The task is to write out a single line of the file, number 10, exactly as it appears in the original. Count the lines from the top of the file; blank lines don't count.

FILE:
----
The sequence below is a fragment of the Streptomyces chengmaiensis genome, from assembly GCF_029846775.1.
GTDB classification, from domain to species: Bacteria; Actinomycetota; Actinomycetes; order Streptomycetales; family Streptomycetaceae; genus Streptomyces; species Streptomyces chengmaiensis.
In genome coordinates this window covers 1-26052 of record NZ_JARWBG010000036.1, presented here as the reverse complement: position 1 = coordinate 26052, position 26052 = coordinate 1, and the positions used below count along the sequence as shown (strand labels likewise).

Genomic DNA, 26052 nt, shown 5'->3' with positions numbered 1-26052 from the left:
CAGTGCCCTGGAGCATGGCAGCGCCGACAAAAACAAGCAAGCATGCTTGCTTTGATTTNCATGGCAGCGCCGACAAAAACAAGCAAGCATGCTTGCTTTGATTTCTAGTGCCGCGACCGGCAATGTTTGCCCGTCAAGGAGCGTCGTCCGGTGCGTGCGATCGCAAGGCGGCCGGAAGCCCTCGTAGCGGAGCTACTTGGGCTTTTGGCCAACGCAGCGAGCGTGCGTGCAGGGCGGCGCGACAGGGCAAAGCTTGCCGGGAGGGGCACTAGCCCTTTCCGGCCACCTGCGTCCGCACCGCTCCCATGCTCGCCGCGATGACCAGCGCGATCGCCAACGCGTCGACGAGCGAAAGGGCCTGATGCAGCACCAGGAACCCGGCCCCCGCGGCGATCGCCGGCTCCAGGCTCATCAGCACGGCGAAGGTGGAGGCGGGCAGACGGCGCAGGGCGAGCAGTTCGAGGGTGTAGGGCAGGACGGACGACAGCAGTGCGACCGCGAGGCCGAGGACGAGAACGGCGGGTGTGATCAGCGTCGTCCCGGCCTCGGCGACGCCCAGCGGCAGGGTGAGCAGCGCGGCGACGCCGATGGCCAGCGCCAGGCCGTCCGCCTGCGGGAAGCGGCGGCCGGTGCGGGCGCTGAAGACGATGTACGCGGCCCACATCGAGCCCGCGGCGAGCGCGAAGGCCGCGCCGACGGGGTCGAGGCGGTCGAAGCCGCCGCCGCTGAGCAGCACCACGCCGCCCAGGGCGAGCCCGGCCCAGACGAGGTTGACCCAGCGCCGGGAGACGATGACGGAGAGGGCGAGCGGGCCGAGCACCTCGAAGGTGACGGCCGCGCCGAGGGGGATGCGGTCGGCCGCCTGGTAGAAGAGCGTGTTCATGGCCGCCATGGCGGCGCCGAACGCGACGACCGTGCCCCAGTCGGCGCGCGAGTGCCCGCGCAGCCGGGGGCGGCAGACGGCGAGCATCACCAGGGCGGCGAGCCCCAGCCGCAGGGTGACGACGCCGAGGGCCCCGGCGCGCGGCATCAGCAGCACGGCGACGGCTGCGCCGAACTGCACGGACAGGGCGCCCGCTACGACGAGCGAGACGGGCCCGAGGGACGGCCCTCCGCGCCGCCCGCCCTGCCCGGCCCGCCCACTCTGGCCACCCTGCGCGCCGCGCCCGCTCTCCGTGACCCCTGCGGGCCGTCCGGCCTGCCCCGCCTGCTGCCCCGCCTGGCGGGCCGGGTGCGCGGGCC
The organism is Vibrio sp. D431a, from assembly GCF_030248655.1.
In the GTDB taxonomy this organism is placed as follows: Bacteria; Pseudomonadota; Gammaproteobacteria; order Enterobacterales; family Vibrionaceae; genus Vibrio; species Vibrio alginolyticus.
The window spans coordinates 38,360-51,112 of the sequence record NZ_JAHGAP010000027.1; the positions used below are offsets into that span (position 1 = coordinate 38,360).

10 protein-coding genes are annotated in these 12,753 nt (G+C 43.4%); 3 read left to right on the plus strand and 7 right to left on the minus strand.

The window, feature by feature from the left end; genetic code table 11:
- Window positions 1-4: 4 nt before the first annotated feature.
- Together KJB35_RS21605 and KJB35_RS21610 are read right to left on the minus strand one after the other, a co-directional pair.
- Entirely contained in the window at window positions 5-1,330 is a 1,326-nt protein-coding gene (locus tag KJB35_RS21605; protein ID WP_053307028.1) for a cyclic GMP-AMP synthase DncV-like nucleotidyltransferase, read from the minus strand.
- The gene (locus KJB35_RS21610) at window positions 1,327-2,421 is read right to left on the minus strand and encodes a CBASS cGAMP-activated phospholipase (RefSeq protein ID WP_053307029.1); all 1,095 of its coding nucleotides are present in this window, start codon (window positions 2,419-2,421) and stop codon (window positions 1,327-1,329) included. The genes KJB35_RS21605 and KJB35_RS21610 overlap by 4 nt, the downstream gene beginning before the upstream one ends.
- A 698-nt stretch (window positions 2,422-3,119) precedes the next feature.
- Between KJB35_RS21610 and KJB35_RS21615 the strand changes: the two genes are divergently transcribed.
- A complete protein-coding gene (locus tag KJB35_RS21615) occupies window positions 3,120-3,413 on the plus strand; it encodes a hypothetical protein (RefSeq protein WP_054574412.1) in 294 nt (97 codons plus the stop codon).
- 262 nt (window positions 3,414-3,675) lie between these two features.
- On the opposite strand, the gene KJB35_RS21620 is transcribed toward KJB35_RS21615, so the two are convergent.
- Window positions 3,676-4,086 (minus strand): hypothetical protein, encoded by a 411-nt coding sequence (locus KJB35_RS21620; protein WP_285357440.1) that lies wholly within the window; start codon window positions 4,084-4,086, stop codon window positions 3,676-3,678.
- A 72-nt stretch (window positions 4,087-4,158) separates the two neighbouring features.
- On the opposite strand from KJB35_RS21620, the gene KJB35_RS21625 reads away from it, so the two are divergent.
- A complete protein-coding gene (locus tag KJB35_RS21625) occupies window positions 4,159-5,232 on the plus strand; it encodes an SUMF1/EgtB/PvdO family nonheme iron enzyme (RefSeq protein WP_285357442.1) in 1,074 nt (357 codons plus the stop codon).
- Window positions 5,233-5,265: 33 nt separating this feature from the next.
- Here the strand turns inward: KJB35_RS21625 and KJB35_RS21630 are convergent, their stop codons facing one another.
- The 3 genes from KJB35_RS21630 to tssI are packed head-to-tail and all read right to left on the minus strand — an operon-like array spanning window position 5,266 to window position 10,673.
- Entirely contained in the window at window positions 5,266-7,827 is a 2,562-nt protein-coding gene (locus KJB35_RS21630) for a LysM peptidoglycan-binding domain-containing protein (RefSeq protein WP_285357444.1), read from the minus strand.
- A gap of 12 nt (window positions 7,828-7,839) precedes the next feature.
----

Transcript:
The window, feature by feature from the left end; genetic code table 11: